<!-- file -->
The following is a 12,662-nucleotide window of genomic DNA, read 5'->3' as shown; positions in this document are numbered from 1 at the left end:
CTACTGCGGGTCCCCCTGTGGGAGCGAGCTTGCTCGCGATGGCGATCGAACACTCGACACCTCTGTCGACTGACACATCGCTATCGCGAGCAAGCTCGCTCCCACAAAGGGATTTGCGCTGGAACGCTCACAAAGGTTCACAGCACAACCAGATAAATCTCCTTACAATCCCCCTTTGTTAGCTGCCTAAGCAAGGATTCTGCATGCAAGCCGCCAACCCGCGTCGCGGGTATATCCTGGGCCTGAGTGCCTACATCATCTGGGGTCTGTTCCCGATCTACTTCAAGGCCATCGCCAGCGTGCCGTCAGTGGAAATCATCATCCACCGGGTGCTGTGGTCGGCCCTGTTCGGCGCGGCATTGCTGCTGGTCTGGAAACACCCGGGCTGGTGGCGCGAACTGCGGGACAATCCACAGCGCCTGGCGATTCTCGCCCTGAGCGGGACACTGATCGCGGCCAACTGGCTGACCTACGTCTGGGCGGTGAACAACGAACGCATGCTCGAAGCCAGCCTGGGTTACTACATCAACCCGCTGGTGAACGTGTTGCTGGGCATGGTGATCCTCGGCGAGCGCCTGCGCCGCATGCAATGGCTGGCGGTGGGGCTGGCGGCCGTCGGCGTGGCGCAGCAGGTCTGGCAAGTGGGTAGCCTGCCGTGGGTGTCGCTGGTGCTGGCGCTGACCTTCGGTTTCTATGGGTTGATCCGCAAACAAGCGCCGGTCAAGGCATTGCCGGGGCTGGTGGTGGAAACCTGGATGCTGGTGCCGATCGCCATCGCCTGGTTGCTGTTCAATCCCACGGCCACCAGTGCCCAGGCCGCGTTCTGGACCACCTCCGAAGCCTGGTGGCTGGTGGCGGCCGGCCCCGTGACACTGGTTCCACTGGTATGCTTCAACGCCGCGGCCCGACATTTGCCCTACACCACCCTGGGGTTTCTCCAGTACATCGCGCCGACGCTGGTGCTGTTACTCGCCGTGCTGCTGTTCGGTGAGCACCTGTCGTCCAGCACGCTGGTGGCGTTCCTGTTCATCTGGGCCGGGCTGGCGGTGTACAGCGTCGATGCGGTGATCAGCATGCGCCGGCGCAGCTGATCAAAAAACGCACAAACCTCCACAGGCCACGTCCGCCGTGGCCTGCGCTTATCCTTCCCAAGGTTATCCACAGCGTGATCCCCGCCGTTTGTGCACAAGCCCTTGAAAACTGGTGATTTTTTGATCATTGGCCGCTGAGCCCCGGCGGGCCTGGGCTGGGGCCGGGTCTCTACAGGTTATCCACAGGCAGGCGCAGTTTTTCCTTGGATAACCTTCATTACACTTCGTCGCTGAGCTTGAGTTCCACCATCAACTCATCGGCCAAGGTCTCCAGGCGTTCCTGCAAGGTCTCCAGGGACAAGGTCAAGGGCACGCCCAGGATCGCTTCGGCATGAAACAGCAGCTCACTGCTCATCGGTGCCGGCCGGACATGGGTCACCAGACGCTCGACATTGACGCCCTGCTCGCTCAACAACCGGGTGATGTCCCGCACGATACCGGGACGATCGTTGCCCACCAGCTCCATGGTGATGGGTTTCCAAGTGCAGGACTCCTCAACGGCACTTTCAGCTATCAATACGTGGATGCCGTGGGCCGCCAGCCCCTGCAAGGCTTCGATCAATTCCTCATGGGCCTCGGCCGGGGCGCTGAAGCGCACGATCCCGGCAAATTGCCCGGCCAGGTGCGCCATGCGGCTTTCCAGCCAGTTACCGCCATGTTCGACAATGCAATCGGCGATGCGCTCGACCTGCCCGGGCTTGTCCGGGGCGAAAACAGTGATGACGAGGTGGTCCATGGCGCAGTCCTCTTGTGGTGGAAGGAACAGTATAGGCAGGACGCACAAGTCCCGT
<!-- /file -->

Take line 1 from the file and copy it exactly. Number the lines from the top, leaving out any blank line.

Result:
The following is a 12,662-nucleotide window of genomic DNA, read 5'->3' as shown; positions in this document are numbered from 1 at the left end: